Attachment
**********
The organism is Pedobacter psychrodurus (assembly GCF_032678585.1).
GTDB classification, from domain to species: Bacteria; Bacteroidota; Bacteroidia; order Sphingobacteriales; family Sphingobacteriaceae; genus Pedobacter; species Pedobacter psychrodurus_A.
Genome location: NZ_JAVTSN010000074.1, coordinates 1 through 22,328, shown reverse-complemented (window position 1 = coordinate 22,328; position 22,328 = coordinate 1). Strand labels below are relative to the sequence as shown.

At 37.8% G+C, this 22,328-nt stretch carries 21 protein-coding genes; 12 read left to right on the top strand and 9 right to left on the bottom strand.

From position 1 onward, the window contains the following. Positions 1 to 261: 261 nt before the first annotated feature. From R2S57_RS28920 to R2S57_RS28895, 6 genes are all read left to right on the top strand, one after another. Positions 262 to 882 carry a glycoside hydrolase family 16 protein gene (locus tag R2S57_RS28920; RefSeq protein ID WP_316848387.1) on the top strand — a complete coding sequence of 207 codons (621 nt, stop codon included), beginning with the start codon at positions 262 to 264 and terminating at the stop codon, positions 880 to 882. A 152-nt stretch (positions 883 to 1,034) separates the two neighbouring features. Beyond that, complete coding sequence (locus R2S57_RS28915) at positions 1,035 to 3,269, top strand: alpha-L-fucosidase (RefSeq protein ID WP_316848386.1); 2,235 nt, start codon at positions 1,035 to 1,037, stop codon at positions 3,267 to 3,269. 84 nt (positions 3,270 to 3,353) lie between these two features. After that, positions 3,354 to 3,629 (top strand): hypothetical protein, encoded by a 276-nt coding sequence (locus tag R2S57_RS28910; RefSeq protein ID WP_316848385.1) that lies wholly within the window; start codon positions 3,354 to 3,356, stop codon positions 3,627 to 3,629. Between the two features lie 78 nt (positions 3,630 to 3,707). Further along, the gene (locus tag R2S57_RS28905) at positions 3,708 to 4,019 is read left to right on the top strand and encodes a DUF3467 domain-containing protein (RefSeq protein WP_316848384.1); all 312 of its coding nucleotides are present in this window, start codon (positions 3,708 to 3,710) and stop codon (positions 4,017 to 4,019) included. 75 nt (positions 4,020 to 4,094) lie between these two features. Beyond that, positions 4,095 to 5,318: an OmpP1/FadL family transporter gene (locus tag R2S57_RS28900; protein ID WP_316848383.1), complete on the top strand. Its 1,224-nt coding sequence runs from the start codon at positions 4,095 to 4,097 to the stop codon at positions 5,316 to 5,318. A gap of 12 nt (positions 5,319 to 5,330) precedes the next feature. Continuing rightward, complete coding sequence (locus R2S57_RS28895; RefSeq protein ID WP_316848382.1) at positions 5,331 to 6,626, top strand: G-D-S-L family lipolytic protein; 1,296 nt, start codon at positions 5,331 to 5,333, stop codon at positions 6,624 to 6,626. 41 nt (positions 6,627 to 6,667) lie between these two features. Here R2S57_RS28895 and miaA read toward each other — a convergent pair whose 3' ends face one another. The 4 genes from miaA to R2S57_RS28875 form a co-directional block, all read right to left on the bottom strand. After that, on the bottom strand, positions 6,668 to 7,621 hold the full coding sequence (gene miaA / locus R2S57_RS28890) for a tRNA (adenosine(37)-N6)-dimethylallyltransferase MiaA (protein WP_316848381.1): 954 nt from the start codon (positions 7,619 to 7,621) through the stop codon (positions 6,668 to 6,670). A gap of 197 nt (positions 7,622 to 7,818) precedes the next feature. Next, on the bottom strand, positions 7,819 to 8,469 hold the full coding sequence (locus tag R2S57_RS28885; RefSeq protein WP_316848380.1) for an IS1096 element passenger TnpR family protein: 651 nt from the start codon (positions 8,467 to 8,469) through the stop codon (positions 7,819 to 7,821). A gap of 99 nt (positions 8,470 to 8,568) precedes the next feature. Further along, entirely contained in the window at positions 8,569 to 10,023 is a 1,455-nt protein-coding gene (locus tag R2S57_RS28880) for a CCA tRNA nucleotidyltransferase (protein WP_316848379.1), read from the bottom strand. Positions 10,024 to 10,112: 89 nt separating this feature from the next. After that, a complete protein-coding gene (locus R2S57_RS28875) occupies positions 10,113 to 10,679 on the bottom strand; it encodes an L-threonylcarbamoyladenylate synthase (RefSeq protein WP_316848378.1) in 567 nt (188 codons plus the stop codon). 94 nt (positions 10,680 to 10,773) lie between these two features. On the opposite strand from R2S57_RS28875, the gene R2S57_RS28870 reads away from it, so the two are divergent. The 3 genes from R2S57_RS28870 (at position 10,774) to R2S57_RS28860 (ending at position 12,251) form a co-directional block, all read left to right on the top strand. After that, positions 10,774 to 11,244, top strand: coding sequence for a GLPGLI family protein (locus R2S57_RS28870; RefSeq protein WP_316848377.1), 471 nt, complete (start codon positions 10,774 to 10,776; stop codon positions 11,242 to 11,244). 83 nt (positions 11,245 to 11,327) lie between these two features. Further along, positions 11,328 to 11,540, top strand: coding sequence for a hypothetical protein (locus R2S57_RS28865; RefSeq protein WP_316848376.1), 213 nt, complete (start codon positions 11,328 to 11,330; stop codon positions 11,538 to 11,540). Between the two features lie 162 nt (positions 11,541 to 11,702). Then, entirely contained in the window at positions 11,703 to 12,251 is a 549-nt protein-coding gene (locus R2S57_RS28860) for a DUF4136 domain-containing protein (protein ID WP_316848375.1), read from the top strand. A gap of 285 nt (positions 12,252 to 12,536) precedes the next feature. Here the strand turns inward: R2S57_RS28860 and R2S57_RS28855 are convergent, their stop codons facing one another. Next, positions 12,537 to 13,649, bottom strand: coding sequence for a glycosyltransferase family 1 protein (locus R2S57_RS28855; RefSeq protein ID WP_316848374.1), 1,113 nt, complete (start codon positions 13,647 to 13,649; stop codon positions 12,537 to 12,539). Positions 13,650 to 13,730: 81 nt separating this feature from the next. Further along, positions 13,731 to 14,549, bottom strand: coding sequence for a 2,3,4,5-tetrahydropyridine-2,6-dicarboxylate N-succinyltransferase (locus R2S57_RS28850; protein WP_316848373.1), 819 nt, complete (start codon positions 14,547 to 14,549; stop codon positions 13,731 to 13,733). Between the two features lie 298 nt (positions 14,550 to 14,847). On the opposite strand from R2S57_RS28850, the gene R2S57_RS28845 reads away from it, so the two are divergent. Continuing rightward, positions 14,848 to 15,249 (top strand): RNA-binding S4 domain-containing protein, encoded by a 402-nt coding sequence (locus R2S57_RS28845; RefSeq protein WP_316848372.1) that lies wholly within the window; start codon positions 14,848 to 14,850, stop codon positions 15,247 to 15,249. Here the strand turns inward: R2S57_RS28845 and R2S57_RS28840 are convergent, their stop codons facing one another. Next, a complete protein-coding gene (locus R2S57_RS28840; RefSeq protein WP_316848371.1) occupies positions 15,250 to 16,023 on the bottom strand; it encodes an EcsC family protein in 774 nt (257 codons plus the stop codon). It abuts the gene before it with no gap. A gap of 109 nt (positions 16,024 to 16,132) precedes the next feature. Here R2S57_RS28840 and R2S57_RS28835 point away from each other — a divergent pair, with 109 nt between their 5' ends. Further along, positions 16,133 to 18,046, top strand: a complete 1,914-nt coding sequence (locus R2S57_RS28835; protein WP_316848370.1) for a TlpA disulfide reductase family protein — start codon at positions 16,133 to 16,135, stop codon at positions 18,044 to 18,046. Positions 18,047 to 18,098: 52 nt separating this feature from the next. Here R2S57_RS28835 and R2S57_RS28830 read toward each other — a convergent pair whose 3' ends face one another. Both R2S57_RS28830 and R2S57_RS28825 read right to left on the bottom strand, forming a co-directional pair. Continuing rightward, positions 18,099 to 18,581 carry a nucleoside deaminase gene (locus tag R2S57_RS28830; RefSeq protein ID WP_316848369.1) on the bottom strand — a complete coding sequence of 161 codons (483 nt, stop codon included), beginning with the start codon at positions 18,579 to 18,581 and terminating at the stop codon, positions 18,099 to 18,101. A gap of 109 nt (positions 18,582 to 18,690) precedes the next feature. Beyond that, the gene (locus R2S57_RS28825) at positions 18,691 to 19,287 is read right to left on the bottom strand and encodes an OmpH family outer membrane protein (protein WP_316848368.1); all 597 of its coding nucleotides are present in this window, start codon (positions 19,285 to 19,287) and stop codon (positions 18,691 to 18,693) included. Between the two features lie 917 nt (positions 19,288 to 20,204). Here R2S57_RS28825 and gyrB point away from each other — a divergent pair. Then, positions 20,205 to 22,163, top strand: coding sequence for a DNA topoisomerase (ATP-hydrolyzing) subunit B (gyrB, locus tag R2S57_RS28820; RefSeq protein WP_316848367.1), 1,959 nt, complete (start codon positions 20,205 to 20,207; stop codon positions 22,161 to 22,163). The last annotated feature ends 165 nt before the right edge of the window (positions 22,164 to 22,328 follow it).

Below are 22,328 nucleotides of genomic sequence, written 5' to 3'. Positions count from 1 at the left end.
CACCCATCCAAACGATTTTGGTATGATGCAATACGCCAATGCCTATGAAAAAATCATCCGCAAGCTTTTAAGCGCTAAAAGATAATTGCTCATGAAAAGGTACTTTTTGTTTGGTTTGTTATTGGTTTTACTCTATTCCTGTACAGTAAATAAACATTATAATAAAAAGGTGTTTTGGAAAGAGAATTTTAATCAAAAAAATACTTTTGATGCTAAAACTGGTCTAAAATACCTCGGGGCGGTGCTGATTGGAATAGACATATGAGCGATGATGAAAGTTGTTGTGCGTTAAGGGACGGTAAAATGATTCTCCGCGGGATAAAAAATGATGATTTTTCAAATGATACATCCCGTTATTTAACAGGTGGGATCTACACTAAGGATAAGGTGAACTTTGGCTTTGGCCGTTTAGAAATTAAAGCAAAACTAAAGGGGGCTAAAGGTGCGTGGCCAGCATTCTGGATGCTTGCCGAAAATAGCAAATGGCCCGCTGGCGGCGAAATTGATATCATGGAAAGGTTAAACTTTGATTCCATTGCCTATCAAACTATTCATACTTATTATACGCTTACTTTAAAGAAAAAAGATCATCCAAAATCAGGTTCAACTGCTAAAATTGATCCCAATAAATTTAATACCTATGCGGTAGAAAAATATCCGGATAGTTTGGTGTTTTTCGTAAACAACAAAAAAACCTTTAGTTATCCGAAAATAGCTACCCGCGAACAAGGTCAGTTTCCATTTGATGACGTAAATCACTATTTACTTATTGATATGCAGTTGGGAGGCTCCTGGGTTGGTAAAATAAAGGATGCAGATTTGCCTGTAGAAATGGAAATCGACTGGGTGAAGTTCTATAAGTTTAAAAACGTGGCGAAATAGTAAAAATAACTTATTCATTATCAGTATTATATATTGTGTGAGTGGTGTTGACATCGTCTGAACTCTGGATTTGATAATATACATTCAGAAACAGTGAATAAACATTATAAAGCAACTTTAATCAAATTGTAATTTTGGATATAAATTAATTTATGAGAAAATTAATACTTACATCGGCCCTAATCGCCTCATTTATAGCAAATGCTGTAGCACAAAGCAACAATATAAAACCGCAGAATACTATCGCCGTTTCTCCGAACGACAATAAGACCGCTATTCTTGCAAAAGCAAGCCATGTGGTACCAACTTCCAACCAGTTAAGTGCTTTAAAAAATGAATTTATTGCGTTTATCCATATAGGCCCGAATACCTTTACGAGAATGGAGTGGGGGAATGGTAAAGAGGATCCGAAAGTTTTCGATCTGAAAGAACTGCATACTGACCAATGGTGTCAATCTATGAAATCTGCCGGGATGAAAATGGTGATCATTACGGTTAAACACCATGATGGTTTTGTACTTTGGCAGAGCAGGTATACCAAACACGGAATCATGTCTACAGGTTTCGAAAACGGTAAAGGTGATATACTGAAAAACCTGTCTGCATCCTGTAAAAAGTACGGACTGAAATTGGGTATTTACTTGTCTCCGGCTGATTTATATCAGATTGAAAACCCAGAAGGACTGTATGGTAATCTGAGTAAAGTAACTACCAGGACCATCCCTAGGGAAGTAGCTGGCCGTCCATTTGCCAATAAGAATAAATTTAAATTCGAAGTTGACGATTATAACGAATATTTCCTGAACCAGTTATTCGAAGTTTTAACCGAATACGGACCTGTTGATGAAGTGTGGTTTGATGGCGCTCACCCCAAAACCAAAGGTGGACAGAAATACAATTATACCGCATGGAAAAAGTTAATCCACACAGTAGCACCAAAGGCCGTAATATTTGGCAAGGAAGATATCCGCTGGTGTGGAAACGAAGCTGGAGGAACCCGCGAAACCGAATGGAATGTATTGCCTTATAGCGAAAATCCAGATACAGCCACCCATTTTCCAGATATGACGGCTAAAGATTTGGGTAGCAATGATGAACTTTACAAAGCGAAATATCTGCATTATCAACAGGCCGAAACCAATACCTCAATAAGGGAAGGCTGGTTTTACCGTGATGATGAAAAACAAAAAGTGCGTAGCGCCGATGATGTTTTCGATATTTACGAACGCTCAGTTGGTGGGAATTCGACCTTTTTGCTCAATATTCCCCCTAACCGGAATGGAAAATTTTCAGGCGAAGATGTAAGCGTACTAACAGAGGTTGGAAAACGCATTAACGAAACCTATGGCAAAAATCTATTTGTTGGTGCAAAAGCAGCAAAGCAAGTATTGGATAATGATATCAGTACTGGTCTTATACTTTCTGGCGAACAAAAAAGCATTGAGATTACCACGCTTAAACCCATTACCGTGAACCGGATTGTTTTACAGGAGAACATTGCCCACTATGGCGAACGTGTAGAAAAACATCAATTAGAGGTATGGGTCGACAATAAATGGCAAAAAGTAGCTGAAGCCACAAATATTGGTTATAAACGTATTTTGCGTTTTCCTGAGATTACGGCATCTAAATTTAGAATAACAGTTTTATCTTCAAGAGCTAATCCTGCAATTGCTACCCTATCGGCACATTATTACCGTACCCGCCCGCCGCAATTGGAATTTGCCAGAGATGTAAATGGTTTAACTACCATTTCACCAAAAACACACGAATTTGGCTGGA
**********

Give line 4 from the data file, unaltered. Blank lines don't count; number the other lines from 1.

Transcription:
At 37.8% G+C, this 22,328-nt stretch carries 21 protein-coding genes; 12 read left to right on the top strand and 9 right to left on the bottom strand.